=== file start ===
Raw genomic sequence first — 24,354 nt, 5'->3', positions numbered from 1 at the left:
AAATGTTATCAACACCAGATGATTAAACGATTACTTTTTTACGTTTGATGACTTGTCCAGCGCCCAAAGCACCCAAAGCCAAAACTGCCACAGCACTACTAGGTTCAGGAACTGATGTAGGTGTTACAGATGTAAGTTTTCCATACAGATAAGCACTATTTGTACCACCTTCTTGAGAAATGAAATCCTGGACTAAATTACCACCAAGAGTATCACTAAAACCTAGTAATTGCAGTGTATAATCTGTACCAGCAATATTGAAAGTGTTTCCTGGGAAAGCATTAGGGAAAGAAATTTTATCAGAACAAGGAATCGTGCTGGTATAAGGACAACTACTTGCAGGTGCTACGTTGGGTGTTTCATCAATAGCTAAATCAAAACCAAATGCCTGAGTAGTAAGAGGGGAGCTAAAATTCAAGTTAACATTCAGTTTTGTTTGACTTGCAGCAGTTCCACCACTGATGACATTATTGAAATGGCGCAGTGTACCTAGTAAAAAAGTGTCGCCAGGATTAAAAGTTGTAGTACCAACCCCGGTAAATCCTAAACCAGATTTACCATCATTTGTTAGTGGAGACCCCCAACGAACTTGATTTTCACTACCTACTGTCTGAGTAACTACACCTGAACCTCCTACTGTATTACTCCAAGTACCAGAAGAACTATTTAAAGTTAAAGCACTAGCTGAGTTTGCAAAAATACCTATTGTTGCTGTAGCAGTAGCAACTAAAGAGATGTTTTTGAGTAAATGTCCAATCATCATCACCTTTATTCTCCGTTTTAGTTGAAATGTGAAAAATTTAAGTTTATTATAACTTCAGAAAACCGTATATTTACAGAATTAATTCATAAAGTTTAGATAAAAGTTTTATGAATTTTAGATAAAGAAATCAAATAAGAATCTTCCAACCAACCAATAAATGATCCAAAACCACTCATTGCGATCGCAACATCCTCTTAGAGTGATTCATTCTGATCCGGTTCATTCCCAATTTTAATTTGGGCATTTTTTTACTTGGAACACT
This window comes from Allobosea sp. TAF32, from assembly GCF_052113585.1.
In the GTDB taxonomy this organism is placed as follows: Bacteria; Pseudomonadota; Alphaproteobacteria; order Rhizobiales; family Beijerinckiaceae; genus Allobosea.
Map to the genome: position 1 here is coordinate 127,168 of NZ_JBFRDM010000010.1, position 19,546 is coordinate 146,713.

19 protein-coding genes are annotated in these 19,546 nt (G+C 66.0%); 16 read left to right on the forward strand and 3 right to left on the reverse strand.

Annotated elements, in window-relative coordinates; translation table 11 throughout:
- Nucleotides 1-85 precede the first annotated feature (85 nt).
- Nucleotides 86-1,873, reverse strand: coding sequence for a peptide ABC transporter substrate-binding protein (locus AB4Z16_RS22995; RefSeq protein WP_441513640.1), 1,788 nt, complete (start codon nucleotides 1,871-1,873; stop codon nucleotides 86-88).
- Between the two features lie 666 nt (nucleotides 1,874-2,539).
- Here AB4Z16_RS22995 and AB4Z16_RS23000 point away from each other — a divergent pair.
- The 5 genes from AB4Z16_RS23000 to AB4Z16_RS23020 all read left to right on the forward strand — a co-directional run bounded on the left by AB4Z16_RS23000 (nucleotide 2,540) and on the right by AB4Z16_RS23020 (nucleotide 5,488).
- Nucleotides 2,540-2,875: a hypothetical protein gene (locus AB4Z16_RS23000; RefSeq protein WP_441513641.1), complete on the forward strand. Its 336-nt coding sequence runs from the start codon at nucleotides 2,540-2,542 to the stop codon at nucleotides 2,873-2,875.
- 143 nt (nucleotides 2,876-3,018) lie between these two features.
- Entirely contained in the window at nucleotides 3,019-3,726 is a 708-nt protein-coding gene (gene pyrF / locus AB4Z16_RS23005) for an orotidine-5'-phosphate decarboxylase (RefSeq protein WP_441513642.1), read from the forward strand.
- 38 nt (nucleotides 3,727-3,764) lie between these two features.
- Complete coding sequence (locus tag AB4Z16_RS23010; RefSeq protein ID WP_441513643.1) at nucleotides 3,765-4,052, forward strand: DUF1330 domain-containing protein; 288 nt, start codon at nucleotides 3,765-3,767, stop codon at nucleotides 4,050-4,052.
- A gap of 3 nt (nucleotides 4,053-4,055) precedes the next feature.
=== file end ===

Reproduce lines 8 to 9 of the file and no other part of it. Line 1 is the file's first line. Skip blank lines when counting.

- Nucleotides 1-85 precede the first annotated feature (85 nt).
- Nucleotides 86-1,873, reverse strand: coding sequence for a peptide ABC transporter substrate-binding protein (locus AB4Z16_RS22995; RefSeq protein WP_441513640.1), 1,788 nt, complete (start codon nucleotides 1,871-1,873; stop codon nucleotides 86-88).